Blog

Volatility in world trade playing out in currency values and commodity prices

0 2229 Market Intelligence

Alex Carrick

Positions:
Alex Carrick is Chief Economist for Reed Construction Data. He specializes in economic forecasting and statistical services.

Economists

Huge trade imbalances (China and Japan in surplus and the U.S. in deficit), ongoing European sovereign debt worries (Greece, Ireland, Italy, Spain and Portugal) and the U.S. Federal Reserve’s plan to print more money ($600 billion) are playing havoc with currency markets. The ramifications on individual nations’ gross domestic product (GDP) growth rates can be severe.

The U.S. goods and services trade deficit pulled back to USD $528 billion (annualized) in September, according to the Census Bureau. The deficit was almost $600 billion in June, but it has been less onerous since then. At its worst, the U.S. deficit touched $800 billion in June 2008 and several times from mid-2005 to mid-2006. Its best level was -$300 billion in February 2009. Huge trade imbalances (China and Japan in surplus and the U.S. in deficit), ongoing European sovereign debt worries (Greece, Ireland, Italy, Spain and Portugal) and the U.S. Federal Reserve’s plan to print more money ($600 billion) are playing havoc with currency markets. The ramifications on individual nations’ gross domestic product (GDP) growth rates can be severe. The G-8, and by extension G-20, are embroiled in questions relating to government fiscal balances and foreign trade/current account surpluses and deficits. Free floating currencies are supposed to provide an automatic adjustment mechanism. But many countries have either fixed exchange rates or intervention-prone adjustable. Almost half (47.5%) of the U.S. trade deficit is with China. Hence Washington’s persistent calls for Beijing to let the Yuan rise higher faster. The U.S. trade deficit with China set a record in August, but eased back slightly in September. The Federal Reserve’s plan to increase the money supply by $0.6 trillion has been pushing the value of the U.S. dollar down. Leaving aside questions about pride, it has apparently stimulated U.S. export sales. Aircraft shipments played a role in September’s higher export numbers. The U.S. has also been benefitting from raw material sales to emerging nations. Some of this has been agricultural in natural. Some has been to help out with foreign infrastructure building plans. To go along with the better news on the U.S. foreign trade front, initial jobless claims for the latest week ending November 6 were an encouraging 435,000. Since this was well under the benchmark figure of half a million, below which new hiring exceeds new layoffs, there is reason to believe October’s employment gain (+151,000 jobs) will be extended in the months ahead. Canada’s merchandise trade deficit continues to be a significant problem. The deficit with the world other than the U.S. is not particularly out of the ordinary. But Canada is used to running a substantial surplus with the U.S. and that has almost disappeared. The annualized surplus with the U.S. in October was only CAD $19 billion. Prior to the recession, it was $100 billion-plus. Canada’s trade surplus in energy products (+17.3% year to date) has picked up due to the gradual improvement in the U.S. economy. Industrial goods exports (+20.5%), which include mining products, are well ahead of last year but are almost matched on the import side. Forestry products are not contributing nearly as much as usual due to the ongoing weakness in U.S. housing starts. The machinery and equipment category is where Canada’s trade shortfall is most readily apparent. The hope is that Canadian corporate concerns are taking advantage of the climb in value of the Canadian dollar to buy more technologically advanced means of production. Volatility in world trade is playing out in other areas than just currency. Some commodity prices have become so volatile that margin requirements are being increased to cut down on speculation. Cotton prices are setting all-time records. Silver (up two-thirds since January), soybeans, white sugar and coffee are other commodities skyrocketing heavenward in late 2010. Alex Carrick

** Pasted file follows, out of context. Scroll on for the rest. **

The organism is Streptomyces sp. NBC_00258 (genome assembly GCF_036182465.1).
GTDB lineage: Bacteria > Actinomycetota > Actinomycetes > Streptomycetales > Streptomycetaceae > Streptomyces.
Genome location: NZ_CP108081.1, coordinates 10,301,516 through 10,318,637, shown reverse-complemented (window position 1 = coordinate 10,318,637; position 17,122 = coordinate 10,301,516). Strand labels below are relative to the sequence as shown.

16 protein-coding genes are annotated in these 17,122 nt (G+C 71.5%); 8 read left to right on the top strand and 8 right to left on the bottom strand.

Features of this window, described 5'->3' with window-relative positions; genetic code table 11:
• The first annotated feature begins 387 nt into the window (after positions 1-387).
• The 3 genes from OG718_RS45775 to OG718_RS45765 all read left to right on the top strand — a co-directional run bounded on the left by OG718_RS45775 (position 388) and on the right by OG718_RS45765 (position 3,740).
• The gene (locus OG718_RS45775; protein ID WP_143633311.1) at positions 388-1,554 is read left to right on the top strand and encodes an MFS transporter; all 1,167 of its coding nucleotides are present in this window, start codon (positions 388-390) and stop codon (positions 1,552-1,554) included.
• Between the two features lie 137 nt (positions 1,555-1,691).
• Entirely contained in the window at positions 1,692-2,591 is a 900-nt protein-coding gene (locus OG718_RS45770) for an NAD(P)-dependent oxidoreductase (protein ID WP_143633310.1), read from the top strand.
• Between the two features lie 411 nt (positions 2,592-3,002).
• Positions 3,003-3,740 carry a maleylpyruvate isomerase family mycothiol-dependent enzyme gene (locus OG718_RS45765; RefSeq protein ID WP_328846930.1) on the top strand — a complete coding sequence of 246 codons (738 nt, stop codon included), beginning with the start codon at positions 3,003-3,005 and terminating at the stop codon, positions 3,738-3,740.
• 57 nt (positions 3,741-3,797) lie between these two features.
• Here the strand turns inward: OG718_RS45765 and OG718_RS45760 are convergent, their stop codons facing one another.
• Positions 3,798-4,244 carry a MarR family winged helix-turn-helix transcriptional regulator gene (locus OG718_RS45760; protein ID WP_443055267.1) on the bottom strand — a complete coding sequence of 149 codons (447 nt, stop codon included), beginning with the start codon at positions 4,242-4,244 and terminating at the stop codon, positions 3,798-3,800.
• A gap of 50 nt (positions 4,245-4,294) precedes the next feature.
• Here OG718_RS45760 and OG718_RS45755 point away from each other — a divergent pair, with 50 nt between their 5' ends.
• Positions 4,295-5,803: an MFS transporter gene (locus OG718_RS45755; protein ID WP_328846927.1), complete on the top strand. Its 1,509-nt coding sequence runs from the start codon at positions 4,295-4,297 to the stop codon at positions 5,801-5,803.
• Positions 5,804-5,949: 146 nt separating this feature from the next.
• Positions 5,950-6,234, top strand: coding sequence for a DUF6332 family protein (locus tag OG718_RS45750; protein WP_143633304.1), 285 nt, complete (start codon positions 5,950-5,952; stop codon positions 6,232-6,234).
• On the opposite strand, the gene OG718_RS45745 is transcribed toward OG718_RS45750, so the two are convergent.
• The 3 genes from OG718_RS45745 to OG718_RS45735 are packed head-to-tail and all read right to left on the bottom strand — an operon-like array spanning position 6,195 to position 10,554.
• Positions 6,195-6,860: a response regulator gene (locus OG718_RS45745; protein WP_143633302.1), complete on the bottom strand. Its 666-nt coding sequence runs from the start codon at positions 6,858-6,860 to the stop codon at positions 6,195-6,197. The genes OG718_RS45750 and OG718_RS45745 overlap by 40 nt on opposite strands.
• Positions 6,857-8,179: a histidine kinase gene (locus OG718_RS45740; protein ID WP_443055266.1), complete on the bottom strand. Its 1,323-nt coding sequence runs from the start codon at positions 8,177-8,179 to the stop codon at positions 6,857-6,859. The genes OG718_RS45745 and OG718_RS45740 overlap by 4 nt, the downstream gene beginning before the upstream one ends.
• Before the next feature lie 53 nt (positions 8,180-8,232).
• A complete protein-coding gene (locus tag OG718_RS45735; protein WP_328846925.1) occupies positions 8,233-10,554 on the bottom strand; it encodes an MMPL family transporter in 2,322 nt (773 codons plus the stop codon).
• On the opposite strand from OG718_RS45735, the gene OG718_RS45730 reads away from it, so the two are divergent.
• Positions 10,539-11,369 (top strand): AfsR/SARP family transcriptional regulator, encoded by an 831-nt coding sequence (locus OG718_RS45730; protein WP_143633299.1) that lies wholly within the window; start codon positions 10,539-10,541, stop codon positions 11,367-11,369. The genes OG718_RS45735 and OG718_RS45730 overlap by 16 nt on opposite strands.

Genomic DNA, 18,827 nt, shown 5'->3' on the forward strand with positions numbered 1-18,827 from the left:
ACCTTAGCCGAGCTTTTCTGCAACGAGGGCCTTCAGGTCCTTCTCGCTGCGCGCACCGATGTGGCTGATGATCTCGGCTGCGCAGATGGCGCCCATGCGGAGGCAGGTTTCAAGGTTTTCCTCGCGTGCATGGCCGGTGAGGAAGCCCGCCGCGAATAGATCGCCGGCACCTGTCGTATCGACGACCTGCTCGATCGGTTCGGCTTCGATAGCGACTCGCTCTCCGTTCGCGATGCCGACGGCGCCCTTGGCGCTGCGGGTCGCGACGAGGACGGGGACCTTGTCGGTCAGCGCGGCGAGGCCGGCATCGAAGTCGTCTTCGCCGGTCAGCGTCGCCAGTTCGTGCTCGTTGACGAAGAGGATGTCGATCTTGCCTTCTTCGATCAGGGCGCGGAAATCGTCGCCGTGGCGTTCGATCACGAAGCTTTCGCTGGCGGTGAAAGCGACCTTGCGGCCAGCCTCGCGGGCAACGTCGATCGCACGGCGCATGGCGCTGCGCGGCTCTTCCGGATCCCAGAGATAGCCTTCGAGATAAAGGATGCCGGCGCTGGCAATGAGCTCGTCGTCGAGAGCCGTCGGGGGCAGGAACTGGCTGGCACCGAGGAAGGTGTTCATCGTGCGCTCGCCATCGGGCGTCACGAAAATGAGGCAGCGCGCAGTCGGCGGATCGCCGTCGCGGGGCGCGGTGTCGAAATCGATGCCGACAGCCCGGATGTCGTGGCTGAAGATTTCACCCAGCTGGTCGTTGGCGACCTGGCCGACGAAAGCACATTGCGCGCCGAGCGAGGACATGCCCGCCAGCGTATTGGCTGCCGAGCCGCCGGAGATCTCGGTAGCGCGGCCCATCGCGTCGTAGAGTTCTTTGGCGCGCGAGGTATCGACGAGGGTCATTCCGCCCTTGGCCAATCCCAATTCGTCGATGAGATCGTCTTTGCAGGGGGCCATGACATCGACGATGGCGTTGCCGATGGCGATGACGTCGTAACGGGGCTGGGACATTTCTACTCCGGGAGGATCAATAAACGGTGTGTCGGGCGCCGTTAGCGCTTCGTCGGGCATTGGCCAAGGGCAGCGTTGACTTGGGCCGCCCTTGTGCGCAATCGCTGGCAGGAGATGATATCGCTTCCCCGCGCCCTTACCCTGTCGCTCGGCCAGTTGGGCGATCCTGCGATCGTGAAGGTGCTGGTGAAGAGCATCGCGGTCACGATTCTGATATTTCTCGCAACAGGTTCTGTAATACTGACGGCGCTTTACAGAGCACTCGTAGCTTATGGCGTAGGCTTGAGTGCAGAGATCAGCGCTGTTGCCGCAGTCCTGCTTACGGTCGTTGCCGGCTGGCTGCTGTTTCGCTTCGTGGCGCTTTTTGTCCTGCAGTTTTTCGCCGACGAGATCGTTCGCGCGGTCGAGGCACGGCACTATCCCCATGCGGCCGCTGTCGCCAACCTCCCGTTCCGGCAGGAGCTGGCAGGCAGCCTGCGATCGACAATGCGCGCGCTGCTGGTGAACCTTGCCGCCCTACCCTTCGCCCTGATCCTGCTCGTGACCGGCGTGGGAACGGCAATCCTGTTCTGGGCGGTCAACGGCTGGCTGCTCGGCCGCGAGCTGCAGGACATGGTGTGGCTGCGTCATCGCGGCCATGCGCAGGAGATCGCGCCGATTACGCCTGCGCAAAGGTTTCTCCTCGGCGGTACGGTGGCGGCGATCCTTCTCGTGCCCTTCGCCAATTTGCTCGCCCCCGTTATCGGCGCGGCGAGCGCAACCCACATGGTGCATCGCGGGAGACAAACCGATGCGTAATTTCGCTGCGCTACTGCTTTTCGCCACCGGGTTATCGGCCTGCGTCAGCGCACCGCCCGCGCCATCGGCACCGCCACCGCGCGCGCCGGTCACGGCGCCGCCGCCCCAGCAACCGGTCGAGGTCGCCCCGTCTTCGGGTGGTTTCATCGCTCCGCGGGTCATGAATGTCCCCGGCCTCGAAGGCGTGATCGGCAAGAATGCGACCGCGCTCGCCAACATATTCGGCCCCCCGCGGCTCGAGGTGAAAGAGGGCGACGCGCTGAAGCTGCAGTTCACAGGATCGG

Find Canadian construction-related economic articles in Canadian Construction Market News and in the Economic Outlook section of Daily Commercial News. Mr. Carrick also has a lifestyle blog that can be reached by clicking here.

by Alex Carrick

Leave a comment

Or register to be able to comment.